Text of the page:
The PMBus specification allows engineering values to be encoded in at least two formats: literal and direct. The literal format exchanges data in engineering units of volts, amperes, milliseconds, or ºC. The direct method is based on the slave device’s internal units. It simplifies the slave computational requirements at the expense of complexity for the host, which must have information about the translation of host units into internal slave units. The literal format requires the least effort from the master, but the slave must convert internal numerical values to engineering units.
In addition to literal and direct, output voltage can be represented in Intel’s VID format. Although VID adjustments cannot meet the required timing for dynamic-processor power (because the bus bandwidth is too low), VID provides a simple way of managing voltage output and does not require a high level of complexity in either the host or slave devices.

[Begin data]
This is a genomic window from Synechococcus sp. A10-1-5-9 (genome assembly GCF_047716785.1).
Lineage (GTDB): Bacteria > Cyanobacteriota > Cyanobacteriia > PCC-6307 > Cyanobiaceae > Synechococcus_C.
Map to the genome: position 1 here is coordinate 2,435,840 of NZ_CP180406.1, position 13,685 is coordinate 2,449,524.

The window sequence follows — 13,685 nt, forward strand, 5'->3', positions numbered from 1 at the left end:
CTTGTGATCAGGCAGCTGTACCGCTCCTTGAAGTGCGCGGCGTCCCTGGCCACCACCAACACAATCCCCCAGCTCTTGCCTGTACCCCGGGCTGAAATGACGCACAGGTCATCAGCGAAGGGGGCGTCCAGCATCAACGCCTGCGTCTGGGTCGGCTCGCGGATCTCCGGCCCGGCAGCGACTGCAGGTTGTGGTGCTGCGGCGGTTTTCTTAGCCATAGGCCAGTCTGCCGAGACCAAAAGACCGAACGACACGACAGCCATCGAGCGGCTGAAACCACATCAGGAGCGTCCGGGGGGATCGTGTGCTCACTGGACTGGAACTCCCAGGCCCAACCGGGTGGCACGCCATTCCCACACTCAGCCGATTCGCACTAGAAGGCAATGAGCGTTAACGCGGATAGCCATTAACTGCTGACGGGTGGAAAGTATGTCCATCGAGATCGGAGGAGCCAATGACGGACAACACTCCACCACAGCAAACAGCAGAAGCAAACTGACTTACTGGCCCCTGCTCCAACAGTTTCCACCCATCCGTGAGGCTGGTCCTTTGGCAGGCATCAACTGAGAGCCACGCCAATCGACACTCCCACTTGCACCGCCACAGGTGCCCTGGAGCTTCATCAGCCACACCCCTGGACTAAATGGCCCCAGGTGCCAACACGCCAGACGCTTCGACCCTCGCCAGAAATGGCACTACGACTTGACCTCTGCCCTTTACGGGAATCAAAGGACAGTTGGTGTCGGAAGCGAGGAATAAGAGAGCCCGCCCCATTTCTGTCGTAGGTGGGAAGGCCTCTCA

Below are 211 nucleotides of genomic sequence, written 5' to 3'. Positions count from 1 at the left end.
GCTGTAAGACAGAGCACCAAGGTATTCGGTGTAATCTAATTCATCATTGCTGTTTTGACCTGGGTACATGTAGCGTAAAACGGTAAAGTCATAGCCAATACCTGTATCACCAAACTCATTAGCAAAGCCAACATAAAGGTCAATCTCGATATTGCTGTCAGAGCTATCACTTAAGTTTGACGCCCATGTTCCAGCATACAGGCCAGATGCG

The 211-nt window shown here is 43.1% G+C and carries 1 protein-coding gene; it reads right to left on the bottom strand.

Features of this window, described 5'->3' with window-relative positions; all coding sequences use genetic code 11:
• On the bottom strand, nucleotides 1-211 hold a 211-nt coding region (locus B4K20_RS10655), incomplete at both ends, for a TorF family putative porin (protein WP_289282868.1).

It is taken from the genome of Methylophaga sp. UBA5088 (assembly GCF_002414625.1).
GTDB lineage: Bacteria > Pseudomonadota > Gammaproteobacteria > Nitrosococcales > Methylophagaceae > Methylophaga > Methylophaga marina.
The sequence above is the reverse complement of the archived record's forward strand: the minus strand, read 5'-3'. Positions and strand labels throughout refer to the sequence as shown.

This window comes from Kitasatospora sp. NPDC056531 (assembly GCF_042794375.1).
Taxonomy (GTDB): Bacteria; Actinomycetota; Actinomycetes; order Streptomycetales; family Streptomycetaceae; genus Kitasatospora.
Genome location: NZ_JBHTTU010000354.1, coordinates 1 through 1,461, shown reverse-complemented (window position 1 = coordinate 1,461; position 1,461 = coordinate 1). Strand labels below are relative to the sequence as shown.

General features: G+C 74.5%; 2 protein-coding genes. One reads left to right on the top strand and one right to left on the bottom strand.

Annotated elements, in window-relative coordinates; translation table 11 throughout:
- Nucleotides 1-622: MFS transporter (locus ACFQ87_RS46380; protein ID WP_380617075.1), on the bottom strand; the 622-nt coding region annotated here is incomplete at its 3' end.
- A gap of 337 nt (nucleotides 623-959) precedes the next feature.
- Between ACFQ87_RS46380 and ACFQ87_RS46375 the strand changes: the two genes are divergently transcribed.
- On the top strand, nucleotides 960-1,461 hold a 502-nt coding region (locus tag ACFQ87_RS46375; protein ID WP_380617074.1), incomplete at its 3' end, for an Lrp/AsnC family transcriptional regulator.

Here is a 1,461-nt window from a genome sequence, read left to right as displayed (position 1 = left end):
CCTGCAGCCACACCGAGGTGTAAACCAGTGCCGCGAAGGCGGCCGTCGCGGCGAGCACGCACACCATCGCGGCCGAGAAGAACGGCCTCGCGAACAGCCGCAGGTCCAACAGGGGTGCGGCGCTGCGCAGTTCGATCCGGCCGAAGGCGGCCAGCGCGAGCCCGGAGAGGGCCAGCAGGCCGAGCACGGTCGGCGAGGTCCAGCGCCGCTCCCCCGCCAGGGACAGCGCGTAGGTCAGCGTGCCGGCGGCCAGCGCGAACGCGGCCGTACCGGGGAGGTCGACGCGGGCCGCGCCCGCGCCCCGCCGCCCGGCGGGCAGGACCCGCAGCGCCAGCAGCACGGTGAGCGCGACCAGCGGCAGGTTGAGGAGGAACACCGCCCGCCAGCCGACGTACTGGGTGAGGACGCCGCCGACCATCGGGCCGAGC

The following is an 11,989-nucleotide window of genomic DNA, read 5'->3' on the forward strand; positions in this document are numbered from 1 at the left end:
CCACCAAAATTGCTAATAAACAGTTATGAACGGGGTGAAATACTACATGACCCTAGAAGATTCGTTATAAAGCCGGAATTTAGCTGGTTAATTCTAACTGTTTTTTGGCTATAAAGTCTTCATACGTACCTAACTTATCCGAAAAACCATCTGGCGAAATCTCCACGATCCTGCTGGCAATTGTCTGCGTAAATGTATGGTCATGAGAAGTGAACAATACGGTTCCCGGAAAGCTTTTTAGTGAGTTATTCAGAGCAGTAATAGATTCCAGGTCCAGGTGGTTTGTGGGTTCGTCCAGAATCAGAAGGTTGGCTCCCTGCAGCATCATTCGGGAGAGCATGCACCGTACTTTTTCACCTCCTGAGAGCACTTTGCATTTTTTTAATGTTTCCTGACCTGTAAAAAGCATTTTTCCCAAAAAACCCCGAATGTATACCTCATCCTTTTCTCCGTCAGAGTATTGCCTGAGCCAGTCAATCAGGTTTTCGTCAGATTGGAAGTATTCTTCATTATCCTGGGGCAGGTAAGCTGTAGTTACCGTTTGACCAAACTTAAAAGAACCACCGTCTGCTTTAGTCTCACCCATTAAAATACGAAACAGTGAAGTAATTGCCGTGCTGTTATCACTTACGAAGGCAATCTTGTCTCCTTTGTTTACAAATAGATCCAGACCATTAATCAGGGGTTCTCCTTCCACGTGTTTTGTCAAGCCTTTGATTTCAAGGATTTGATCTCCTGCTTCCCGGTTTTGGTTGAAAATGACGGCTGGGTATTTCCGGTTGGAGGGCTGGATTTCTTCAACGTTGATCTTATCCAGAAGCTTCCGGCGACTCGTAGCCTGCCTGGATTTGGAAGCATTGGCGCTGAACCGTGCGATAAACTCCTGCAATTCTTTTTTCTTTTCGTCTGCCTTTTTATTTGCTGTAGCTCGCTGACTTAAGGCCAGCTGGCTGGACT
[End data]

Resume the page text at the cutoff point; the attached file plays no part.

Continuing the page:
The command language provides several ways to adjust power supply output and limits. First, the host calibrates the module and system to accurately set the output voltage. Next, it uses the VOUT_MODE command to configure the format of the output voltage format. Then the host can use the VOUT_COMMAND, VOUT_MARGIN_HIGH, or VOUT_MARGIN_LOW commands to set the output voltage. Which one it uses depends on the status of the CONTROL signal or on a prior OPERATION command. 

Other Commands 

PMBus provides explicit commands to set a device’s output voltage (Table 3) and voltage sequencing (Table 4), as well as commands for fault management (Table 5). Other commands simply check any fault-indication status that the device manufacturer has included in the design (Table 6) or certain parametric values, if knowledge of those must be provided for (Table 7). 
1. “PMBus—Panacea or Hype?” Bob White, Artesyn Technologies, Electronic Products (August 8, 2005)